embraced those innovations as the way ahead and accordingly produced
the CSRS, which we published in May.
|So what is it?
||Well simply it is a comprehensive semi-formal specification for
GP, the RTE, OS and the IC. Naturally , the CSRS complies with
the Card Specification, but it also addresses every requirement
specified in the SCSUG, SSVG and JCS PPs. It is not a PP, but it
closely follows the structure of one. The assets are enumerated in
considerable detail. The threats are borrowed from the SCSUG and
augmented to cover specific GP requirements and the other PPs. There
are no objectives or assumptions, just policies – more about this
later. The CSRS covers all possible card configurations, and is
considerably more comprehensive than OP3And finally, I should remark
that the semiformal specification of the required security
functionality allows not only the detail to to captured but also the
|So lets look at it.
The functions are represented by tables. There
are three types, blue, green and yellow. Blue tables are access
control tables. They are expressed in terms of the usual parameters –
users, subjects, objects, security attributes and operations – and
have a yes/no outcome. Formality is introduced by rigorously adhering
to this format and using a standard way of referring to the various
In addition, each table identifies the security
preconditions and post conditions. This is how we express the
Here is the corresponding CC SFR taken from the
SCSUG PP. Note the differences in the generic and specific forms.
The relationship between all CSRS security
features and the PP SFRs is given in a table in Appendix A to the
CSRS. The table also shows the threats and policies that those
features counter. Note that each CSRS security feature may address
The next type of security feature table addresses
functions, such as APDU commands and API invocations. Unlike access
control tables, there are no users or subjects, as the access control
decisions have already been made.
Functions, such as these, can, however, fail.
For example, having decided that role X may load an application, there
might not be enough memory to complete the operation.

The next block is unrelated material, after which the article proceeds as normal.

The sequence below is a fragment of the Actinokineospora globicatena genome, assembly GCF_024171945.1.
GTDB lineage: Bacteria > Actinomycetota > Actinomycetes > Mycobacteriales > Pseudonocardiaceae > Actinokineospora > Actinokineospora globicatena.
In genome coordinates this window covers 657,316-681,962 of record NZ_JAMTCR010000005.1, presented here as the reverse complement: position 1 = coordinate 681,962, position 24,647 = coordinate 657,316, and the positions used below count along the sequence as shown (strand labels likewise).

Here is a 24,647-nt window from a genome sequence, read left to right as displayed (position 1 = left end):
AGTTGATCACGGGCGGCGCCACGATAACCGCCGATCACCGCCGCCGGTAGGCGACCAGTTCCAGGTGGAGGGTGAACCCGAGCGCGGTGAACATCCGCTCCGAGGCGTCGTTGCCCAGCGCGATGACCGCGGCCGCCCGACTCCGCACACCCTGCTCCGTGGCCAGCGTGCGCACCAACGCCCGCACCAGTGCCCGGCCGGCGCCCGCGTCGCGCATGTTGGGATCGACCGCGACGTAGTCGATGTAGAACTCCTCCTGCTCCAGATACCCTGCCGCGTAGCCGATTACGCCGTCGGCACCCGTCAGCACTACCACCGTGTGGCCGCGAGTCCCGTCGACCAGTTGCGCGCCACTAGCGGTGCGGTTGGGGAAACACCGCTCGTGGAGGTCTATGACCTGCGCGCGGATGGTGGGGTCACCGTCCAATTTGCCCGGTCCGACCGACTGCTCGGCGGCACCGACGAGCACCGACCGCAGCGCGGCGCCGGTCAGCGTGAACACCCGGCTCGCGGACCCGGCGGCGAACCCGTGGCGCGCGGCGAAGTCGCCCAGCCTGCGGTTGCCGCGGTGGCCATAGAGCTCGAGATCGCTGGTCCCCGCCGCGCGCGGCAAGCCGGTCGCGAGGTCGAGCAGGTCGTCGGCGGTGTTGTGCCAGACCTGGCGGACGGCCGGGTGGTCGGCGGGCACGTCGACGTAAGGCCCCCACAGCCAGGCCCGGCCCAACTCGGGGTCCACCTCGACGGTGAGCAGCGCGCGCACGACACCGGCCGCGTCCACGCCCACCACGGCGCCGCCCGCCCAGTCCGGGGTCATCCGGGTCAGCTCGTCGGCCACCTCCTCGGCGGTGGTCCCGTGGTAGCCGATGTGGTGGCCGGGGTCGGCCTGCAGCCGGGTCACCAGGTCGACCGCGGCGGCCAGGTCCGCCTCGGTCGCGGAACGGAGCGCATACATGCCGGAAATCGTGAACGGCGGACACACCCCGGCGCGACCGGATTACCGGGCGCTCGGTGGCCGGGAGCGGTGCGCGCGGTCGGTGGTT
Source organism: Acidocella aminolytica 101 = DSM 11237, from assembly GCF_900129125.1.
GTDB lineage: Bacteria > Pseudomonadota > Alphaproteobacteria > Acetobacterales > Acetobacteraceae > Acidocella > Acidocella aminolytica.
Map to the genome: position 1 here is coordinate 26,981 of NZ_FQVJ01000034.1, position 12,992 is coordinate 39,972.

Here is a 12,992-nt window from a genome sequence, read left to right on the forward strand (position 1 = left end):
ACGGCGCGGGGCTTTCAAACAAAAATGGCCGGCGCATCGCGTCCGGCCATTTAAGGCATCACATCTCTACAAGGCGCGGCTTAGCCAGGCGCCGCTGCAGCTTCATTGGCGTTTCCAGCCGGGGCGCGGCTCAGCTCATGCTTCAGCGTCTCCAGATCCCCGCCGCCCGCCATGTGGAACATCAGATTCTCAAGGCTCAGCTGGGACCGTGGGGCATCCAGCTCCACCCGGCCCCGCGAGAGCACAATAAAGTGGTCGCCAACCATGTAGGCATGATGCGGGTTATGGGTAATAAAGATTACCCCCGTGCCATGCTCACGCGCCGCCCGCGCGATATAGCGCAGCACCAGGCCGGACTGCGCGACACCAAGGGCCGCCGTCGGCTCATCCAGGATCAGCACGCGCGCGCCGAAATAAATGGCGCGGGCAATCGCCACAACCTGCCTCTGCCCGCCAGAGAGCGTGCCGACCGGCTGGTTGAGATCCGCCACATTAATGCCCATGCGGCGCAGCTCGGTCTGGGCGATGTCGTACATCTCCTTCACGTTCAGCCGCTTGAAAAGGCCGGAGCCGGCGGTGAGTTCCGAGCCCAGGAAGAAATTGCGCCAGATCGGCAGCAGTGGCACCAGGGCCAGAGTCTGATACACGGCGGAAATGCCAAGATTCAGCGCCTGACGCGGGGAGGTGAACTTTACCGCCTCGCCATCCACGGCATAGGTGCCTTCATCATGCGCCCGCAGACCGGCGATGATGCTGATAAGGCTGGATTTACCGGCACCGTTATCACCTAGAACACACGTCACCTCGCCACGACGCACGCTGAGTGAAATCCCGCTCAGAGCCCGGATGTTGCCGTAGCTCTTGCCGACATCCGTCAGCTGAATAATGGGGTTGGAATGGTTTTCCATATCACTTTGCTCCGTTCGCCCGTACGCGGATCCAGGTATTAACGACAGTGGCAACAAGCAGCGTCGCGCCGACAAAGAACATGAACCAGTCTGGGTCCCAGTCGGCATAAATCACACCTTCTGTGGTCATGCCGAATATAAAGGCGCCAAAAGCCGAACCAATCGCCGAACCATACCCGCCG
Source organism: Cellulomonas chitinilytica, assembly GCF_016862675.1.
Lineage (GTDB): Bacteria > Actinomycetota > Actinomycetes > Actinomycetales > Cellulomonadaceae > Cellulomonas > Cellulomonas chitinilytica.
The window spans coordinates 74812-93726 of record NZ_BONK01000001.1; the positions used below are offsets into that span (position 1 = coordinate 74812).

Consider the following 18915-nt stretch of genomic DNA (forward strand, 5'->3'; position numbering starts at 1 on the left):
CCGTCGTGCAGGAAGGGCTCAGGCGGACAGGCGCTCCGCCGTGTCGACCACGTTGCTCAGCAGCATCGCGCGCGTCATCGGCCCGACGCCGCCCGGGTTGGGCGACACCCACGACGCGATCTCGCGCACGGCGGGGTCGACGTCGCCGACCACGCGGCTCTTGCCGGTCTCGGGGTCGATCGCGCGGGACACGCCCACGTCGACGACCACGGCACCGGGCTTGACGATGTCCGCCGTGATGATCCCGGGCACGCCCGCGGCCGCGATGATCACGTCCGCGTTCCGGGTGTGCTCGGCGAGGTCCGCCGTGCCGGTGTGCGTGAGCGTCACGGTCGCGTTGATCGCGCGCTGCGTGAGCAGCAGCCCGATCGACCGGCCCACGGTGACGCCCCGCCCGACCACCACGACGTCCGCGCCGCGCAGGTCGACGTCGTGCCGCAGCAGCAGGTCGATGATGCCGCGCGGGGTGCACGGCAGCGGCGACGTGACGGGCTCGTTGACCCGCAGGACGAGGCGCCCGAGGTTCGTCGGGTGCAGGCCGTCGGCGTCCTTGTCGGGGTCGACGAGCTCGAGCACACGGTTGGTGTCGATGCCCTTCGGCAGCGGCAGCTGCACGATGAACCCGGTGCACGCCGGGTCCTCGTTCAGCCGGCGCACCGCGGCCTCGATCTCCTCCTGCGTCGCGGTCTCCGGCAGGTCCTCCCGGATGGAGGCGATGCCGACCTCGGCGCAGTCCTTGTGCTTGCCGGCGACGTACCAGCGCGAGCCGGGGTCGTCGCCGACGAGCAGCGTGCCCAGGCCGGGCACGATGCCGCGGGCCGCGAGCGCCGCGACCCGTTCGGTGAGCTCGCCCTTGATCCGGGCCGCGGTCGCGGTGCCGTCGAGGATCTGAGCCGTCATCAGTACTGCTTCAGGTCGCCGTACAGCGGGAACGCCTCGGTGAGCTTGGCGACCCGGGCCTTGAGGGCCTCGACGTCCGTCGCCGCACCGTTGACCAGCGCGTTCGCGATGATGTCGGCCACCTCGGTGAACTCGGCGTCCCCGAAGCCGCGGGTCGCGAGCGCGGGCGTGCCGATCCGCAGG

Here are the SFRs that correspond
to this table. In OP3 the rules for function failure and success were
closely coupled with those that directly concerned access control.
There aren’t really any CC SFRs that tease out this sort of function
failure requirement, which have much to do with integrity and
availability and little to do with authorization.
|The third type are also functions, which ought to work (unless
there is a programming exception or power failure – which are dealt
with by other tables). These have only one outcome. Note the
|The security features are grouped in accordance with this diagram,
which is closely related to the architecture proposed by Brewer et al
at ICCC3. We started with that model and changed it quite dramatically
at times, but eventually finished with really just a few minor
amendments. The real value of our work lies in the detail.
|Here’s some of it.
And here is the rest
We could spend a lot of time navigating this
diagram, and in doing so you will really start to understand how the
smart card works, and in particular the interactions between the
various security features.
However, let me give just one example…
Let us imagine the the card is in a reader, is
powered up, the Issuer Security Domain is the SELETED application but
a Secure Channel Protocol session is not in progress. Here are the
parts of the architecture that we need to look at
An APDU command (INSTALL [for INSTALL]) arrives
at the card. It is validated and dispatched.
As there is no SCP session, the command is dealt
with by table A (unknown user) and is rejected.
So start again, this time sending the commands
necessary to initiate a Secure Channel Protocol session.
Asserting that the initiation completes
successfully, the post condition becomes known_user = CA (since the
ISD is the SELECTED application)
Now we can issue the INSTALL [for INSTALL]
This time it is processed by Table B and results
in a request accepted post condition which initiates the installation
Thus we see that the pre and post conditions
capture the dynamics.
Just as a reminder then, there are three types of
table, each instance of which is mapped to the corresponding SFRs,
threats and policies in the smart card PPs